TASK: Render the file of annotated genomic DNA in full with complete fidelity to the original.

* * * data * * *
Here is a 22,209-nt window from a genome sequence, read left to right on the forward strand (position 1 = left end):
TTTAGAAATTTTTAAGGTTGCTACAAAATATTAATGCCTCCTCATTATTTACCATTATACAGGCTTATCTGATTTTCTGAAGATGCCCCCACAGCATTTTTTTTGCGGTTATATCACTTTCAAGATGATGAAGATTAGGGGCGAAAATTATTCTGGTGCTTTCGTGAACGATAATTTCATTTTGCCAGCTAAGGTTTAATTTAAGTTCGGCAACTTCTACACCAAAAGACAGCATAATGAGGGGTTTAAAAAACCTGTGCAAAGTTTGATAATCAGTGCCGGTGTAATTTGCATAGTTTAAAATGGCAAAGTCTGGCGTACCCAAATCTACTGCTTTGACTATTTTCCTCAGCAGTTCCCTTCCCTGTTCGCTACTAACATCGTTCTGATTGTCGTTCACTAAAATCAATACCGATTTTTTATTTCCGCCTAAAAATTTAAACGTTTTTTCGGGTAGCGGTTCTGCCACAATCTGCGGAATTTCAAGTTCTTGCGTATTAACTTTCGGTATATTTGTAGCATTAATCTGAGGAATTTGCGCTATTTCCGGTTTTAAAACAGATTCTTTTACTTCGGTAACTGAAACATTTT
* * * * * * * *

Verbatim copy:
Here is a 22,209-nt window from a genome sequence, read left to right on the forward strand (position 1 = left end):
TTTAGAAATTTTTAAGGTTGCTACAAAATATTAATGCCTCCTCATTATTTACCATTATACAGGCTTATCTGATTTTCTGAAGATGCCCCCACAGCATTTTTTTTGCGGTTATATCACTTTCAAGATGATGAAGATTAGGGGCGAAAATTATTCTGGTGCTTTCGTGAACGATAATTTCATTTTGCCAGCTAAGGTTTAATTTAAGTTCGGCAACTTCTACACCAAAAGACAGCATAATGAGGGGTTTAAAAAACCTGTGCAAAGTTTGATAATCAGTGCCGGTGTAATTTGCATAGTTTAAAATGGCAAAGTCTGGCGTACCCAAATCTACTGCTTTGACTATTTTCCTCAGCAGTTCCCTTCCCTGTTCGCTACTAACATCGTTCTGATTGTCGTTCACTAAAATCAATACCGATTTTTTATTTCCGCCTAAAAATTTAAACGTTTTTTCGGGTAGCGGTTCTGCCACAATCTGCGGAATTTCAAGTTCTTGCGTATTAACTTTCGGTATATTTGTAGCATTAATCTGAGGAATTTGCGCTATTTCCGGTTTTAAAACAGATTCTTTTACTTCGGTAACTGAAACATTTT